ChinaÆs SSF names overseas investment line-up

The long-awaited international mandates from ChinaÆs pension fund of last resort have been announced in Beijing.
National Council for Social Security Fund (SSF), ChinaÆs Rmb200 billion ($25.5 billion) pension fund of last resort, has announced the winners of its first batch of overseas investment mandates.

For global fund houses, this is easily the most prestigious mandate in Asia ex-Japan to be had this year, and represents not just new business, but a massive boost in reputation and name recognition for managers hoping to do business with the mainlandÆs emerging coterie of institutional clients.

The awards are as follows. BlackRock picked up two mandates, one for currency and one of three available mandates for global fixed income.

Axa Group scored a hat trick, with Axa Rosenberg and wholly owned unit AllianceBernstein both mandated for global equities ex-USA, while AllianceBernstein also won one of the three global bond mandates.

The third global bond mandate was awarded to Pimco. Its parent company, Allianz Global Investors, also won one of three mandates for Hong Kong equities.

State Street Global Advisors, which has done a lot of behind-the-scenes consulting work for the SSF when it was first established, won the third global equities ex-USA mandate.

There were three more mandates in Hong Kong equities, won by Invesco and a joint bid by UBS Global Asset Management and China International Capital Corporation, the Beijing-based investment bank JV between China Construction Bank and Morgan Stanley, which maintains a fund management operation in Hong Kong.

Finally, Intech, a subsidiary of Janus Capital Group, and T. Rowe Price both won mandates for US equities.

Although all of these firms are celebrating huge wins, it is notable that Axa Group, BlackRock and Group Allianz can lay claim to more than half the mandates.

Having a joint-venture fund management company in China may have played a role, but probably not a major one. Several mandate winners have JVs in China, including Allianz Global Investors, BlackRock, Invesco and UBS GAM, while Axa Investments is finalising one. But it appears the SSF emphasised independent asset managers that could demonstrate expertise in a particular asset class.

A prospective list of 100 managers whittled down to 12 by the SSF, which used data from Mercer Investment Consulting. Although some the biggest fund managers active in Hong Kong, including HSBC Investments, JF Asset Management and Schroder Investment Management, were reportedly part of the initial list they failed to win out in the end.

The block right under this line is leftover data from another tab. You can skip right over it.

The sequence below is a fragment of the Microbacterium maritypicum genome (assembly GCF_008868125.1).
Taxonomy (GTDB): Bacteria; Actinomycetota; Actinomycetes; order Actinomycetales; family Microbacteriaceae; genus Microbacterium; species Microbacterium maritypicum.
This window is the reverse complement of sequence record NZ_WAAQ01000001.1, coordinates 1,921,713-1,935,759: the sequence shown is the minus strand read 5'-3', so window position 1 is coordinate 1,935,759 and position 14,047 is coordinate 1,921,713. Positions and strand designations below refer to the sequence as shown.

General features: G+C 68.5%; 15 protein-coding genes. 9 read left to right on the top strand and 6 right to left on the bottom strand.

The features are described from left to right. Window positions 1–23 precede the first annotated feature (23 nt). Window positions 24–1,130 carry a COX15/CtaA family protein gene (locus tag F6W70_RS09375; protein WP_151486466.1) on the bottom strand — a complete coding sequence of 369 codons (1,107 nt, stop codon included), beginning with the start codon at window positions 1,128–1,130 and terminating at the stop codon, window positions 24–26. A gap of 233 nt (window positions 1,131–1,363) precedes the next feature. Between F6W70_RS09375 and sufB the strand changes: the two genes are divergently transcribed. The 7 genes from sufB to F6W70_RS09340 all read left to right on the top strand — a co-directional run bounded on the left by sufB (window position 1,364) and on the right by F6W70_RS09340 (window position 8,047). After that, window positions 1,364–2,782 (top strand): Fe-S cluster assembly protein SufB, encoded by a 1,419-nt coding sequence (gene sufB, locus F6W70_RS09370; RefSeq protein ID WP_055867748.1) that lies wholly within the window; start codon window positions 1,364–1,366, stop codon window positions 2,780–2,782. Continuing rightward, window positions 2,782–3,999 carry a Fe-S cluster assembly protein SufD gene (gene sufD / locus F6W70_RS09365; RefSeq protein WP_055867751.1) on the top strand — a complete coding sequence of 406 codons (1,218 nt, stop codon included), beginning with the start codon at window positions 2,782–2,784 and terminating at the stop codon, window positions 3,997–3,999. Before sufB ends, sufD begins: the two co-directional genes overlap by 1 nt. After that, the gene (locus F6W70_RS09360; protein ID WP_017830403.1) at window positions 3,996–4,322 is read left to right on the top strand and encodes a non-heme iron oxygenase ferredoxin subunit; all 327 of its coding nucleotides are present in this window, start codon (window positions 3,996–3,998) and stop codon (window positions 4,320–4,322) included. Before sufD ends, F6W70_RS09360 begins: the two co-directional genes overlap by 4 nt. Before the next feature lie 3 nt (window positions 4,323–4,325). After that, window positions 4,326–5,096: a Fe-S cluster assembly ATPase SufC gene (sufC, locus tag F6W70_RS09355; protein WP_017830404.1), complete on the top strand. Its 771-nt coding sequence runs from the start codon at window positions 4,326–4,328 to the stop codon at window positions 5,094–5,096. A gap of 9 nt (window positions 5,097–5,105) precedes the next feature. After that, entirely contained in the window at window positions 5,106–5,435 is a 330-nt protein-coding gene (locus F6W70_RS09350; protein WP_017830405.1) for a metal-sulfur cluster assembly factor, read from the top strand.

Each mandate is thought to be worth something between $50-$100 million and the total sum awarded by the SSF around $1 billion, but the organisation has declined to specify these, and the winners have been told to keep mum. Fees are said to be typical for an institutional mandate and were not low-balled for the sake of a prestige win by managers. One fund exec says he thinks Mercer played an influential role, because the entire process, which began in May, has felt like consultant-led processes typical in the US and Europe.

According to Stuart Leckie, chairman of Hong Kong consultancy Stirling Finance, details of the specific amounts involved in and fee structures of the mandates are being closely guarded by the SSF, as are performance measures and the timescales over which each mandate will be judged.

But, he says: ôThe award of these mandates is very significant. In selecting the fund managers the SSF would have considered issues including which index to use, how much out performance to specify and the level of tracking error each fund could have. This is very sophisticated stuff and is certain to be just the start of the SSFÆs moves to introduce foreign assets in order to target returns in line with wage inflation.ö

In a statement accompanying outlining the award of the mandates the SSF confirmed that risk control was as much a factor as investment performance in its decision.

One company that received a mandate agreed as Ilex Lam, regional director for Asia Pacific ex-Japan at Janus Capital, says: ôThis is the first time the SSF has appointed overseas managers. We are honoured to receive a mandate as it proves the strength of our risk management structure is accepted by large institutional investors and public pension funds.ö

Other companies expressed similar sentiments. For players like T. Rowe Price, which have no presence on the ground in Asia, or Intech, which has a small retail business, the mandate gives their brands an invaluable entree.

ChinaÆs State Council authorised the SSF to invest overseas in 2004. It technically does not count as part of the qualified domestic institutional investment regime because of its special mandate from Beijing.

The SSFÆs asset size is likely to grow rapidly, thanks in part to proceeds from international IPOs û the ICBC capital raising alone should result in a $1.6 billion transfer û and due to likely moves by the government to centralise more pension assets in the SSF in the wake of the recent Shanghai pension scandal. This suggests that it will only grow as an important source of business for global fund houses. Last year the SSF became the first Chinese institution to grant discretionary asset management mandates to domestic fund managers.
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